MSK-IX / News / Medialogistika 2.0: Maximum redundancy of TV service
March 21, 2024

Medialogistika 2.0: Maximum redundancy of TV service

At the ТТС & Sibeer-IX '24 conference, Project Director Grigory Kuzin of Medialogistika 2.0, spoke about the features and advantages of sending television signals over two independent networks for cable television operators.
Medialogistika 2.0: Maximum redundancy of TV service
Medialogistika 2.0

The TTC & Sibeer-IX ‘24 telecom conference took place in Altai on March 11-14. The event was organized by Effort Telecom, which brought together representatives from over 100 telecom and media companies at Ski Resort Manzherok. The conference program included industrial reports and themed discussions featuring the market’s leading experts as well as diverse activities for effective networking.

Medialogistika 2.0 Project Director Grigory Kuzin presented the report “Medialogistika in My City,” on how the distribution of television signals works over two independent networks through two operators.

Medialostika 2.0 is a joint project between MSK-IX and Synterra Media, which combined their efforts, thus making it possible to expand the geography of the platform’s presence to cities with a population of 100,000+ in various Russian regions and resulting in positive changes in how regional cable TV operators work.

MSK-IX and Synterra Media operate as equal partners in this project, and did not combine their networks into one, which made it possible to organize the operator’s connection through two networks simultaneously, thus ensuring full backup.

Grigory Kuzin gave the example of the Yekaterinburg operator UMMC-Telecom, which has been connected to the MSK-IX internet exchange point for several years. But after this project was launched, an additional connection was completed in the Synterra Media node. That is, the operator within one city is connected to two independent networks at once, through which he simultaneously receives the same package of television channels.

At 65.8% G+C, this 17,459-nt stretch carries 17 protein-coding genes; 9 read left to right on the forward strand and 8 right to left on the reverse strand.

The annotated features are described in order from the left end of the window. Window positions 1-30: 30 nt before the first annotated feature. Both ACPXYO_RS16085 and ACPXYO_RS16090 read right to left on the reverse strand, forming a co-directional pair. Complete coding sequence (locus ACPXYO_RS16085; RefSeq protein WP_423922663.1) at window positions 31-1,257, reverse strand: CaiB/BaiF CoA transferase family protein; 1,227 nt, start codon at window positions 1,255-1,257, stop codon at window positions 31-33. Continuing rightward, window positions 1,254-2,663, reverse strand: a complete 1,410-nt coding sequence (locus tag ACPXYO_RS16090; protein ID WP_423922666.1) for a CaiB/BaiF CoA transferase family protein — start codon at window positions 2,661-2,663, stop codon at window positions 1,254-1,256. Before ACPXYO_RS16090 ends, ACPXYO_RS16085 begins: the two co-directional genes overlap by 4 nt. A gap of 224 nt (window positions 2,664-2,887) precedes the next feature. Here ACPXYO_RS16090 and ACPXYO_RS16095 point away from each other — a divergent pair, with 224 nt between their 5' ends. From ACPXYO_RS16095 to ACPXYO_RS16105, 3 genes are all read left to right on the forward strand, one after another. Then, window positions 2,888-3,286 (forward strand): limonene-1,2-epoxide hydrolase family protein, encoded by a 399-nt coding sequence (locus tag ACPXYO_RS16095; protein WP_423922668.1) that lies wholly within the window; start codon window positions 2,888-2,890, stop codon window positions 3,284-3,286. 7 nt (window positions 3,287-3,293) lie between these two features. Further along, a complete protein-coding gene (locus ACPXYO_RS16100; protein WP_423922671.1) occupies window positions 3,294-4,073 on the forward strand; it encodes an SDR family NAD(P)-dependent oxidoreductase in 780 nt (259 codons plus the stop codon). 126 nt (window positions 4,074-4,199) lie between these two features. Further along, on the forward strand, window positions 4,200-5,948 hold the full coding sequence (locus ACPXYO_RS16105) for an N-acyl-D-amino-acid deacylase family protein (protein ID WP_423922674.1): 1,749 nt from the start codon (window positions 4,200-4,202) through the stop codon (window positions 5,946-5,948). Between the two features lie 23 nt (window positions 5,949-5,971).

The networks are connected to each other through a gateway at the core level, where the television channels received from broadcasters are aggregated. This is done to ensure full redundancy. If the operator receives some channels only from the MSK-IX network, and some from Synterra Media, in the event of an emergency on one of the networks, the distribution of all channels will continue seamlessly and unnoticed by the operator through the second network.

“We can provide the same numbering of multicast groups within two different networks. Thus, completely identical TV channels are distributed along completely separate routes. But we specially assign different backup numbering for operators for whom reservation with identical numbering is inconvenient,” Grigory Kuzin explained.

Of course, operators can always choose to use satellite or a third-party network ground delivery operator for backup. However, they must understand that they will be paying for two full services for television channel distribution. Connection to the two networks within the Medialogistika 2.0 platform is carried out at special rates in which the second network is considered a backup network by default, and delivery via this system will cost about three times less.

“It is important to note that both networks, MSK-IX and Synterra Media, also have internal backup. Therefore, when the operator is connected to the two networks at once, service availability is almost 100 percent guaranteed. I recommend using the opportunity not just to receive television channels, but to receive them with maximum redundancy,” Grigory Kuzin concluded.

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